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I have been using CUDA for a few weeks, but I have some doubts about the allocation of blocks/warps/thread. I am studying the architecture from a didactic point of view (university project), so reaching peak performance is not my concern.

First of all, I would like to understand if I got these facts straight:

  1. The programmer writes a kernel, and organize its execution in a grid of thread blocks.

  2. Each block is assigned to a Streaming Multiprocessor (SM). Once assigned it cannot migrate to another SM.

  3. Each SM splits its own blocks into Warps (currently with a maximum size of 32 threads). All the threads in a warp executes concurrently on the resources of the SM.

  4. The actual execution of a thread is performed by the CUDA Cores contained in the SM. There is no specific mapping between threads and cores.

  5. If a warp contains 20 thread, but currently there are only 16 cores available, the warp will not run.

  6. On the other hand if a block contains 48 threads, it will be split into 2 warps and they will execute in parallel provided that enough memory is available.

  7. If a thread starts on a core, then it is stalled for memory access or for a long floating point operation, its execution could resume on a different core.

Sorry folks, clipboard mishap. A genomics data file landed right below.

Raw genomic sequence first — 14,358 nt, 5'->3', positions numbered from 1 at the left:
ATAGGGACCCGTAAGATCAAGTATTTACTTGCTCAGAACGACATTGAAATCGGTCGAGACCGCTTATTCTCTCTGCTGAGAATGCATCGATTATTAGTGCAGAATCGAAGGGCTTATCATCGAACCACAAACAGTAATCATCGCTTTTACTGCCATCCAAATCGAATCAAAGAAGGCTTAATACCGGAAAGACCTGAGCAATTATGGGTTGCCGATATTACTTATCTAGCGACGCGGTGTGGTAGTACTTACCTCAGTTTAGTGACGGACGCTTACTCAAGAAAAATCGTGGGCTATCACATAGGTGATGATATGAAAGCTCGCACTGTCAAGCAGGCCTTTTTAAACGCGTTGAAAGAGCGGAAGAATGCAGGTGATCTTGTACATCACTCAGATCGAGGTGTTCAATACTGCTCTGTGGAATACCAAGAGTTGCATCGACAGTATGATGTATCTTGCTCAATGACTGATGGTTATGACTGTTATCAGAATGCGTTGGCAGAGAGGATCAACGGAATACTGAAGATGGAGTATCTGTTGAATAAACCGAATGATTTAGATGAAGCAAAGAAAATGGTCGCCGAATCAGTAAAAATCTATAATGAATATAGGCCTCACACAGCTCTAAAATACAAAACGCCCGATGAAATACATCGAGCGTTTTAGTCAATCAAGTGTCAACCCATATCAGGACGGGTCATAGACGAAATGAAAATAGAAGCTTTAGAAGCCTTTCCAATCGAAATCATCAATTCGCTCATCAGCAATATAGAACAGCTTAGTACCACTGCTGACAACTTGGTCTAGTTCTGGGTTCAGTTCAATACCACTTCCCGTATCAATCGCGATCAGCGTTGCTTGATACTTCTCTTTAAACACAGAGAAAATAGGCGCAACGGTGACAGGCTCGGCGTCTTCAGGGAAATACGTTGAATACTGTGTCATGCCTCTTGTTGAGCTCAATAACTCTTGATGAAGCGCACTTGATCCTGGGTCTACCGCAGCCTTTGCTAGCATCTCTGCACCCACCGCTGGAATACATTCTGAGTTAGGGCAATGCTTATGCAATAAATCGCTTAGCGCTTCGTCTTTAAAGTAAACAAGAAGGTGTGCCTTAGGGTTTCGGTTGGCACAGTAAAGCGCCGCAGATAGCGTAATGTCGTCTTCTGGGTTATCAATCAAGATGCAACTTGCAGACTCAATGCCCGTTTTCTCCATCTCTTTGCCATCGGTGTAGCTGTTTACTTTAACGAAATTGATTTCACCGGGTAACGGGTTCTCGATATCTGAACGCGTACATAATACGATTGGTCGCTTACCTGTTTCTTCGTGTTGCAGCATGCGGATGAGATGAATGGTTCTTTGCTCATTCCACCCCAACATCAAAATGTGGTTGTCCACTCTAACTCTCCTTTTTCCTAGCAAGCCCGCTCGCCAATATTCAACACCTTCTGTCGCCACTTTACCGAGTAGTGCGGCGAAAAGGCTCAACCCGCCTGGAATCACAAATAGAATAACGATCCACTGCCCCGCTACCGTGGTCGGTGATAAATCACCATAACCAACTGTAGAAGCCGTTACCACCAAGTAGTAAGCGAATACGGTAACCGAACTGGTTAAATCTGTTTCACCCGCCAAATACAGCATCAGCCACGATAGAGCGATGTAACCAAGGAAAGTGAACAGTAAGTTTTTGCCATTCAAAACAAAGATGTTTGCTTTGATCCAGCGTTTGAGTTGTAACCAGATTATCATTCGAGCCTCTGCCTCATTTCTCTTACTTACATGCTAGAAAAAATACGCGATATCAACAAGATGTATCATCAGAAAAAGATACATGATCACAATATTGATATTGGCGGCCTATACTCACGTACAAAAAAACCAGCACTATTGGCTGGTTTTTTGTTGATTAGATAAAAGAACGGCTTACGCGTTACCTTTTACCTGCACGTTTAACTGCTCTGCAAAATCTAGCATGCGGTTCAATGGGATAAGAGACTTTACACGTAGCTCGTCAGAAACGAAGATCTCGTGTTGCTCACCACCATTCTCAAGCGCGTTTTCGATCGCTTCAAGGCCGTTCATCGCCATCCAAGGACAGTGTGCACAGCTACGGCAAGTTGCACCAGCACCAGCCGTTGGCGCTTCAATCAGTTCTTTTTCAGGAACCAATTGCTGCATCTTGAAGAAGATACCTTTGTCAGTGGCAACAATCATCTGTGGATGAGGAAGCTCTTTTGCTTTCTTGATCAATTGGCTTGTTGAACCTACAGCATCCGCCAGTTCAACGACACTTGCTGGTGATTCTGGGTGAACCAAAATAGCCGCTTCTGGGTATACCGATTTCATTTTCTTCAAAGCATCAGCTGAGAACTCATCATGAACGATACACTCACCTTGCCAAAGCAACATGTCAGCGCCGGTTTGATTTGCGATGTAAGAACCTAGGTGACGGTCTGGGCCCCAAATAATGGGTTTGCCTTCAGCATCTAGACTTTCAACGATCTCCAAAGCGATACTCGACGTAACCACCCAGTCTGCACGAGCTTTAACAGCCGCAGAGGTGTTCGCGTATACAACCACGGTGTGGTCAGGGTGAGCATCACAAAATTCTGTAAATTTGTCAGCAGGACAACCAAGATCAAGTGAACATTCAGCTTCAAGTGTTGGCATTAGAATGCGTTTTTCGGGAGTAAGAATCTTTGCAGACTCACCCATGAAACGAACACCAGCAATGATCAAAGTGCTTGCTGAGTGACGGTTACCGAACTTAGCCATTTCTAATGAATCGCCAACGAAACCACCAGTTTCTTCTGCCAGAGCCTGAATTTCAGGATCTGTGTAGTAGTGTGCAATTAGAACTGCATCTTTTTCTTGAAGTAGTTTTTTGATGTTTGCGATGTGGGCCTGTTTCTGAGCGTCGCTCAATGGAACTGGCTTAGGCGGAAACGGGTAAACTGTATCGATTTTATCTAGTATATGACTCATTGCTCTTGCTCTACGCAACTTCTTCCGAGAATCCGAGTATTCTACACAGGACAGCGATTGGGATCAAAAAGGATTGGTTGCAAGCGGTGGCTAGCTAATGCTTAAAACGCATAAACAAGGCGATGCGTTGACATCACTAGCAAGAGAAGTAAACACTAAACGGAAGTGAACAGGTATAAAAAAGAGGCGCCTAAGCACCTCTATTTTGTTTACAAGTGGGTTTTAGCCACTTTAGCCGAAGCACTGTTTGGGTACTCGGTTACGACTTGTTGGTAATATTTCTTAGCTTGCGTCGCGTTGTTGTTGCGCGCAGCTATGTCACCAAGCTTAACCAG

Are they correct?

Now, I have a GeForce 560 Ti so according to the specifications it is equipped with 8 SM, each containing 48 CUDA cores (384 cores in total).

My goal is to make sure that every core of the architecture executes the SAME instructions. Assuming that my code will not require more register than the ones available in each SM, I imagined different approaches:

  1. I create 8 blocks of 48 threads each, so that each SM has 1 block to execute. In this case will the 48 threads execute in parallel in the SM (exploiting all the 48 cores available for them)?

  2. Is there any difference if I launch 64 blocks of 6 threads? (Assuming that they will be mapped evenly among the SMs)

  3. If I "submerge" the CPU with work (creating 1024 blocks of 1024 thread each, for example) is it reasonable to assume that all the cores in the architecture will be used at a certain point, and will perform the same computations (assuming that the threads never stall)?

  4. Is there any way to check these situations using the profiler?